An employer shall comply with this part and all applicable safety standards adopted by the standards board, including, but not limited to, standards adopted pursuant to this part.

9156.
 This part does not apply to the following:
(a) A registered security guard carrying a firearm in compliance with security guard firearms qualifications established in Sections 7583.2 to 7583.5, inclusive, of the Business and Professions Code, who is employed to provide security to the entertainment production and who, in the scope and the course of that employment, is at all times in possession and control of the firearm.
(b) A sworn peace officer, as defined in Chapter 4.5 (commencing with Section 830) of Title 3 of Part 2 of the Penal Code, or sworn federal law enforcement officer, who is authorized to carry a firearm in the course and scope of the officer’s duties and who, in the scope and the course of their duties, is at all times in possession and control of the firearm.

9157.
 (a) Any employer who violates Section 9152, 9153, or 9154 or any occupational safety or health standard adopted pursuant to this part, and the violation is specifically determined not to be of a serious nature, shall be assessed a civil penalty of up to ____ dollars ($____) for each violation.
(b) Any employer who violates Section 9152 or any occupational safety or health standard adopted pursuant to this part, if the division determines the violation to be a serious violation pursuant to Section 6432, shall be assessed a civil penalty of up to ____ dollars ($____) for each violation.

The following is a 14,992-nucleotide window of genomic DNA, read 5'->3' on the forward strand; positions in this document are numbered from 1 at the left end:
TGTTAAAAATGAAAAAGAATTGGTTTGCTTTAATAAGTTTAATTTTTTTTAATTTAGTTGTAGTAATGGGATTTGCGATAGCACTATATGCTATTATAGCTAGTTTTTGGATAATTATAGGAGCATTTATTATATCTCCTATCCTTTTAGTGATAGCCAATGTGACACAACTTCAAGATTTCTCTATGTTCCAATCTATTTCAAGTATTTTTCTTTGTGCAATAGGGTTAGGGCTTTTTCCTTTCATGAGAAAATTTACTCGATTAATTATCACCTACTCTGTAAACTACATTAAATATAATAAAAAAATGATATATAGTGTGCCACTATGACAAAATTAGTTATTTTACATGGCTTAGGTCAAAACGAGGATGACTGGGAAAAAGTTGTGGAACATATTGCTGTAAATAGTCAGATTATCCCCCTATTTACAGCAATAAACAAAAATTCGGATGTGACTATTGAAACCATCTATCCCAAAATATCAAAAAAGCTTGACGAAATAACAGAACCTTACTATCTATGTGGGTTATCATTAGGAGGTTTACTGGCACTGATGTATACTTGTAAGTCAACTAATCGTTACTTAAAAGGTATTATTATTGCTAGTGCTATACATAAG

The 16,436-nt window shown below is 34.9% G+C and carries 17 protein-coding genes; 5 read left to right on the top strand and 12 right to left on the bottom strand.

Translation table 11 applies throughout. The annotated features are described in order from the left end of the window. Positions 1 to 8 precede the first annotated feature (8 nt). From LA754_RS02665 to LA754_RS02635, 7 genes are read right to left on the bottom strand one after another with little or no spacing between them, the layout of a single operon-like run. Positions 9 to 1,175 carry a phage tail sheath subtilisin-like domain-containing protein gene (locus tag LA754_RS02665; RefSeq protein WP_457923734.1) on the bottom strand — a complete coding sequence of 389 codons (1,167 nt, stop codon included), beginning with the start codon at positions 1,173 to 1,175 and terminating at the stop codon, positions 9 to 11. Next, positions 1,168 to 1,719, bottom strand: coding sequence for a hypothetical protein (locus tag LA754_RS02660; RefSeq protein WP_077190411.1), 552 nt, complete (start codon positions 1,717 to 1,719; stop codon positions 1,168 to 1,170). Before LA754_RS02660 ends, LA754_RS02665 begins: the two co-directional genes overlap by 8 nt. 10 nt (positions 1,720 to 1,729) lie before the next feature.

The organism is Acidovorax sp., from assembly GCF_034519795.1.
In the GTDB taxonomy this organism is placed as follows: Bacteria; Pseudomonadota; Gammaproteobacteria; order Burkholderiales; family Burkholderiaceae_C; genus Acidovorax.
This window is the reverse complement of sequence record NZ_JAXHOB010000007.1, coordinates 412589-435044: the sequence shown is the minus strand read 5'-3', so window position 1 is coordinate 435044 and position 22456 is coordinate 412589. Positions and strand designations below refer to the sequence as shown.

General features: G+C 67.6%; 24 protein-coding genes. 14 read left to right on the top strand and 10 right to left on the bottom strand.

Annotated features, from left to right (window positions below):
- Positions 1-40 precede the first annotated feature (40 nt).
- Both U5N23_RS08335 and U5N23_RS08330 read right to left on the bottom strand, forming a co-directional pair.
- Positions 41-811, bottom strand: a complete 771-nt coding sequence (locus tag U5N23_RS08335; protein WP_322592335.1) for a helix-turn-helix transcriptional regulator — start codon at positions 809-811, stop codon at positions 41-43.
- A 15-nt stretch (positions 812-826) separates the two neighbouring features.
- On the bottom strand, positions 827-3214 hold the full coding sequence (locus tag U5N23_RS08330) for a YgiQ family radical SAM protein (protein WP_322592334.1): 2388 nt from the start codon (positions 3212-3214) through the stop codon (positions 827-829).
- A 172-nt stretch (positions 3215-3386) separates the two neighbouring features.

(c) Any employer who willfully or repeatedly violates Section 9152 or any occupational safety or health standard adopted pursuant to this part shall be assessed a civil penalty of up to ____ dollars ($____) for each violation.
(d) Any employer who fails to correct a violation of Section 9152 or any occupational safety or health standard adopted pursuant to this part, within the period permitted for its correction, shall be assessed a civil penalty of up to ____ dollars ($____) for each violation for each day during which the failure or violation continues.

9158.
 (a) The division shall enforce this part.
(b) On or before July 1, 2023, the division shall propose to the standards board, for its review and adoption on or before January 1, 2024, a standard consistent with this part that protects the health and safety of entertainment production employees with regard to the storage, handling, and use of firearms, gun-like projectile weapons, and ammunition on set. In the development of the proposed safety standard, the division shall consider and incorporate, to the extent feasible and consistent with this part, the provisions of Industry-Wide Labor-Management Safety Committee Safety Bulletin #1, entitled “Recommendations for Safety with Firearms and Use of ‘Blank Ammunition’,” and Safety Bulletin #2, entitled “Special Use of ‘Live Ammunition’,” as those bulletins read as of January 1, 2023. The division may also consider other safety standards established by Industry-Wide Labor-Management Safety Committee bulletins, as the division determines to be relevant, including, but not limited to, Safety Bulletin #5 entitled “Safety Awareness,” as those bulletins read as of January 1, 2023.

9159.
 This part or any related health and safety standard shall not prevent or limit employer adoption of stricter safety standards.